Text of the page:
Today I received a copy of the ebook “Moodle 2.0 with Microsoft Technologies” by Alex Pearce. The book covers implementing Moodle 2 with Microsoft technologies including Windows Server, IIS, Active Directory, Microsoft SQL and Exchange.
With Moodle, most of the installations I have encountered are on Linux, I would so far as to say nearly all are probably Linux hosted, which is the same for most websites I have worked with over the years. However some organisations due to their internal constraints do insist on doing things on MS technologies.
As you would therefore expect, most of the information and books out there have so far focused on using Moodle with Linux, so this ebook aims to fill that gap.
Alex Pearce specialises in implementing Microsoft technologies in schools and colleges in the UK. He has released a number of white-papers and blog posts over the last few years on using Moodle with Microsoft technologies. The white-papers can be found here on his website.
So what about the book?
The book has 7 chapters, and cover a wide range of linked topics.
The first chapter launches into how to install and configure Windows Server 2008 and Microsoft SQL Server Express 2008. The author brings the reader through the system level steps required to get the server web server and database ready for Moodle installation. It provides clear guidance with well explained steps and some related background (such as what CGI is) to help the user understand the potentially new areas for them.
Chapter 2 jumps into more technical challenges with providing load balancing across two Window servers. This was a well explained introduction to Windows load balancing and how the different options works and how this approach will help out in the event of failure. The chapter focuses on the configuration of the cluster and the different installation requirements and dependencies in this set up.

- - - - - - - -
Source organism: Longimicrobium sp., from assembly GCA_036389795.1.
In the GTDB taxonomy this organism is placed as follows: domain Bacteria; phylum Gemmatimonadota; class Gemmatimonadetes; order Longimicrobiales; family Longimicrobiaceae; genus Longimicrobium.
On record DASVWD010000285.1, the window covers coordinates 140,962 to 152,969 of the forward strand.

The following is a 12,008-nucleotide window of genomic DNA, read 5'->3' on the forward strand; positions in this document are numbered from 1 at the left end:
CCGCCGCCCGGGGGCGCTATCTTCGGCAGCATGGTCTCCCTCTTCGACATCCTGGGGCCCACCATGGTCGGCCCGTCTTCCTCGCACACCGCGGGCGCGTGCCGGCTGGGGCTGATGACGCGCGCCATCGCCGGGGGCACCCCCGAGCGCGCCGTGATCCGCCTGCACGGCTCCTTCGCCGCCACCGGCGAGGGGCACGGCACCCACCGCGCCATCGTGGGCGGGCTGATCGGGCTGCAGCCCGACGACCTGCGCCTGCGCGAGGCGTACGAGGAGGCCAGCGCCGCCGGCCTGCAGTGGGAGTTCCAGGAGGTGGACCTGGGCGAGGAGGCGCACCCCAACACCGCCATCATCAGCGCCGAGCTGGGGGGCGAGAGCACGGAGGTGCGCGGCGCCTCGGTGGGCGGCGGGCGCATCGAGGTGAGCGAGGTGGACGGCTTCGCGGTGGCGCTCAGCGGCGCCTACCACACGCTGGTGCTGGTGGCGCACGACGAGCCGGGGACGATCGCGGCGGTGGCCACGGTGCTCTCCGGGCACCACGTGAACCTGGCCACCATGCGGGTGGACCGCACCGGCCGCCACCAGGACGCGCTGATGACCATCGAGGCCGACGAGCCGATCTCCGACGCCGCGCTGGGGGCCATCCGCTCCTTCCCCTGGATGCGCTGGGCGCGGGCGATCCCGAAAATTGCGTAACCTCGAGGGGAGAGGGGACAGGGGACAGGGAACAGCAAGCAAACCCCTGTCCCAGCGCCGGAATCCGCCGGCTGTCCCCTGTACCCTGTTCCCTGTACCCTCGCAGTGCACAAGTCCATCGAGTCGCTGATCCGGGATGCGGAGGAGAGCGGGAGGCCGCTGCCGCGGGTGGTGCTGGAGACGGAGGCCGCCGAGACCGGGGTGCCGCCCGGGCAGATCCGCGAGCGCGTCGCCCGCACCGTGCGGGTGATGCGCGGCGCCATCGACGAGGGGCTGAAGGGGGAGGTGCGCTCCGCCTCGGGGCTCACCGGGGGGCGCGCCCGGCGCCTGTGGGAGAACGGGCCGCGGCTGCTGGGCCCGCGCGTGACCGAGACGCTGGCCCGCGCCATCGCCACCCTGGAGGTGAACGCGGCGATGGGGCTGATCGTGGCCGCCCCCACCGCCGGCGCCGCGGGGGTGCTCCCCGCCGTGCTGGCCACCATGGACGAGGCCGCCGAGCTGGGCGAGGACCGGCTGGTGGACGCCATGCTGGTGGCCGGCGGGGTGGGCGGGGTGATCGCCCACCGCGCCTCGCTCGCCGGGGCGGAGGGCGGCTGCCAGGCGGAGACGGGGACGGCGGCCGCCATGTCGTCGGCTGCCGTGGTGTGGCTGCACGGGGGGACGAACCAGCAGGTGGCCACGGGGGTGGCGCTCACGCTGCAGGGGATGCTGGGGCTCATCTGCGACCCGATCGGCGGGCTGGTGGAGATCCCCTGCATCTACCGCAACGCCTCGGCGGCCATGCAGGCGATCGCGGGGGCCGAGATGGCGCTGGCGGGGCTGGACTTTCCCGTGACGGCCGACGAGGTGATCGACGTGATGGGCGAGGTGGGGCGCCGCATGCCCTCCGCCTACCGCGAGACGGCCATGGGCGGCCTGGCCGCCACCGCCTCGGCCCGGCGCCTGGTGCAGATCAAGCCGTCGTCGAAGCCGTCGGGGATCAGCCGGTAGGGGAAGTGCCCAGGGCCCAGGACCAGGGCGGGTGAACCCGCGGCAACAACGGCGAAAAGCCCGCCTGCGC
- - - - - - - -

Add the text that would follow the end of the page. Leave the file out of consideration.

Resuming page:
A lot of organisations may already use MS Exchange, so chapter 3 which takes them through configuring Exchange and Moodle to work together will be welcome to those.
Being able to provide Common Sign On (as opposed to single sign-on) is an important step for most organisations. The most common type of authentication I have seen used in Moodle sites is Manual accounts, however the most popular external to Moodle authentication has been LDAP. This chapter takes the user through configuring Moodle 2 with LDAP/Active Directory. Chapter 4 explains this process in easy to follow steps.
Chapter 5 carries on from Chapter 4 tackling the issue of extra information in Active Directory. Few organisations I have come across have more info in AD, but there have been some who hold extra profile data. This chapter deals with how this can be brought into Moodle and how the data updates can be brought back into AD.
Chapter 6 introduces using Kerberos to enhance the security of authentication.
The last chapter focuses on Single Sign On. Where LDAP by itself provides a Common Sign On of the same username/password for all on a network, Single Sign On can be handy where you can set it up, however not all setups will be able to be configured for it without changes.
Overall the book provides clear guidance on the technical setup for each of the tasks. If you are faced with having to deploy Moodle 2 internally on a Microsoft platform without any external help, then this is a book that will certainly help you in the right direction. And, for the price of a few beers, it is well worth it.